By Fred Koenig
For many children and youth across the state, it just wouldn’t be summer without church camp. In 2013, more than 2,000 campers participated in Missouri Conference camps at one of the four United Methodist campgrounds in the state.
The camping tradition is now running three or more generations deep at some of the camps. Camp Jo-Ota is celebrating its 60th anniversary on September 28. Next year camp Wilderness will celebrate its 50th anniversary of hosting campers.
Although 2013 was a strong year for the camping program, at 2,080 campers it wasn’t the peak. About 40 percent of the campers at Missouri Conference camps attend Camp Galilee, and that camp has not yet returned to the number of campers it was hosting prior to the Joplin tornado in 2011. Camp Wilderness in northwest Missouri did have an increase in numbers this year.
Although there is much tradition associated with camps, each year the camping ministry works on ways to improve upon what they offered the year before. Blue Mountain in Southeast Missouri made a shift from volunteer staff to mostly paid staff for the entire summer.
“You had trained staff at the camps, which lead to a higher quality program overall,” said Lee Walz, director of Camping and Retreat Ministries for the Missouri Conference.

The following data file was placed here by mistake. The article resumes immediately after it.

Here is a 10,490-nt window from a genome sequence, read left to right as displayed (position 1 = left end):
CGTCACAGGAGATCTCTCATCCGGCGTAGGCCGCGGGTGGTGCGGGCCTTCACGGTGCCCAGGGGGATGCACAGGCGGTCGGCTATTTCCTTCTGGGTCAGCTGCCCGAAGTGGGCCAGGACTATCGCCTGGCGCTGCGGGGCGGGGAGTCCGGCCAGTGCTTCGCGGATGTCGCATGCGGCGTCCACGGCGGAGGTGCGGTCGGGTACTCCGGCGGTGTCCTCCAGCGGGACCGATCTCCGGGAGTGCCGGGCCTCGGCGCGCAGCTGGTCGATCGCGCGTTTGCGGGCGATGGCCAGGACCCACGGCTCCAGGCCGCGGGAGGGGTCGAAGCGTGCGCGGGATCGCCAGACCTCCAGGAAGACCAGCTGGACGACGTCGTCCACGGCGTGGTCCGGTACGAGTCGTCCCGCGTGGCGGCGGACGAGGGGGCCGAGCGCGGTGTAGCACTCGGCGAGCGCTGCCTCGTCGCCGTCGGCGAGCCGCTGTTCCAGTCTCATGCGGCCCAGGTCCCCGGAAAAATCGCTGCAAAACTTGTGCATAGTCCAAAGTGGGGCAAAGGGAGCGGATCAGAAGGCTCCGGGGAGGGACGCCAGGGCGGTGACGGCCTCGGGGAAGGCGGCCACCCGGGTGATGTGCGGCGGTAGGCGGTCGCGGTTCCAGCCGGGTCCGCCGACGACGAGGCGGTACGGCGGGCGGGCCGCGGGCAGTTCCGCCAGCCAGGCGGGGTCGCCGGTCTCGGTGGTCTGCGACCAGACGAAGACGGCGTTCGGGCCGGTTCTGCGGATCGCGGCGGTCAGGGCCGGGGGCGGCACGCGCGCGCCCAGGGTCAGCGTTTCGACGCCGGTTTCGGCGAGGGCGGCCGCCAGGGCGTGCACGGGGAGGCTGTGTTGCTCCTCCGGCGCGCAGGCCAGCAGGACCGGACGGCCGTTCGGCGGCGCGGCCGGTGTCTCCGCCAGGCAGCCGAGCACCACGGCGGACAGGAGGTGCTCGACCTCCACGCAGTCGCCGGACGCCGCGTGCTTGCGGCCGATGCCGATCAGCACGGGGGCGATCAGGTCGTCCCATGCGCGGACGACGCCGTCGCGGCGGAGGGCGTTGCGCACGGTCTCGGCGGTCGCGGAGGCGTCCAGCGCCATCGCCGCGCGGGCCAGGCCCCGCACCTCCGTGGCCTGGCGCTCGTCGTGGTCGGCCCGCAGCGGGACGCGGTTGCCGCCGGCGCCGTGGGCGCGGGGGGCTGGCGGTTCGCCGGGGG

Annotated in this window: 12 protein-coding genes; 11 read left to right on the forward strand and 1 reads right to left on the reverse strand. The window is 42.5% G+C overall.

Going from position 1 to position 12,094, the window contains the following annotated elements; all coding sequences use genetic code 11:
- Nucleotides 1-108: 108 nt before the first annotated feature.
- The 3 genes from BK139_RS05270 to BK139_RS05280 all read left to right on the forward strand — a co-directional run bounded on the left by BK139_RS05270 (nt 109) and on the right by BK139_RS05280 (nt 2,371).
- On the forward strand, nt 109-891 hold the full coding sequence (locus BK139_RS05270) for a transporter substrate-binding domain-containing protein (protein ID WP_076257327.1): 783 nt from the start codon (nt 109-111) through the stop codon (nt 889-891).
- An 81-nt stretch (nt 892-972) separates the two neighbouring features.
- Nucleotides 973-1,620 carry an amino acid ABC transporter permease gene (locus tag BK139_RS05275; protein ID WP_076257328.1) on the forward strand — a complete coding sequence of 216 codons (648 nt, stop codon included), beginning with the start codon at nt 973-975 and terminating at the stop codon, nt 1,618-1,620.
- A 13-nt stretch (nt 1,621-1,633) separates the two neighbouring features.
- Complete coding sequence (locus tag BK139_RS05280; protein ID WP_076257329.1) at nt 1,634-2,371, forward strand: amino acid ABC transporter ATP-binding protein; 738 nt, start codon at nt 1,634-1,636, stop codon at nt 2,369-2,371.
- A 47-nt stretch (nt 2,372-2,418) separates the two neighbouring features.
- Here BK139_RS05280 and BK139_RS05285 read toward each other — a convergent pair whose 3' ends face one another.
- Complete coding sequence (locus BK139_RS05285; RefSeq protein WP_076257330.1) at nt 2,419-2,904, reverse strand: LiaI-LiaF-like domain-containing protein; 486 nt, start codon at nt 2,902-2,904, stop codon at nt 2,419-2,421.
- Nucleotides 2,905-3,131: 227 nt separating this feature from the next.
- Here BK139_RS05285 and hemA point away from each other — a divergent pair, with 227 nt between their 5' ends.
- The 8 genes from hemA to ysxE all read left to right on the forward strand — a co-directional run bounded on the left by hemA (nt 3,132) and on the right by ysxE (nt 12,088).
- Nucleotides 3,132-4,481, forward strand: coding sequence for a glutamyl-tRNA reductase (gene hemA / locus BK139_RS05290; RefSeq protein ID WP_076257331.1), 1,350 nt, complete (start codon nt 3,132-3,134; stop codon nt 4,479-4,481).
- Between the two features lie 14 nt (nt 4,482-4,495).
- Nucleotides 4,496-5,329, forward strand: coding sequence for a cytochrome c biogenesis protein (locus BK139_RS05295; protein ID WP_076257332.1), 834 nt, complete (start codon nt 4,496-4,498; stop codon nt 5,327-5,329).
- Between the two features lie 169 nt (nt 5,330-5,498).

Blue Mountain added several camps this year. The entire schedule across all four camps has become much more robust in the last few years. When Walz started working for the Conference in 1996, there were about 50 camps on the schedule. Now there are usually about 85.
There was an increase in third through fifth graders at camp this year, which may be a result of the parent/child camps for younger children that were started a few years ago.
More churches utilized the voucher process this year. Churches can request vouchers for campers, and then pay for the camps after they are over. They can use the vouchers to provide campers with a full scholarship, partial scholarship, or just give them time to fundraise, so they don’t have to pay their registration fees up front.
The camps don’t close down when the kids leave at the end of summer. The rest of the year the facilities are being used more and more for retreats. Jo-Ota is hosting a retreat for spiritual healing following loss on October 18 – 20, and a women’s retreat on November 1 – 3. For a complete schedule of retreats, go to www.mocamps.org.
And even though some kids may have not unpacked their bags yet, it won’t be long before plans are being made for camp for next summer. “When I started, we were putting out the camp book in March, and opened registration in April,” Walz said. “Now the preliminary schedule is being posted on our website around the end of August, and registration will open December 1.”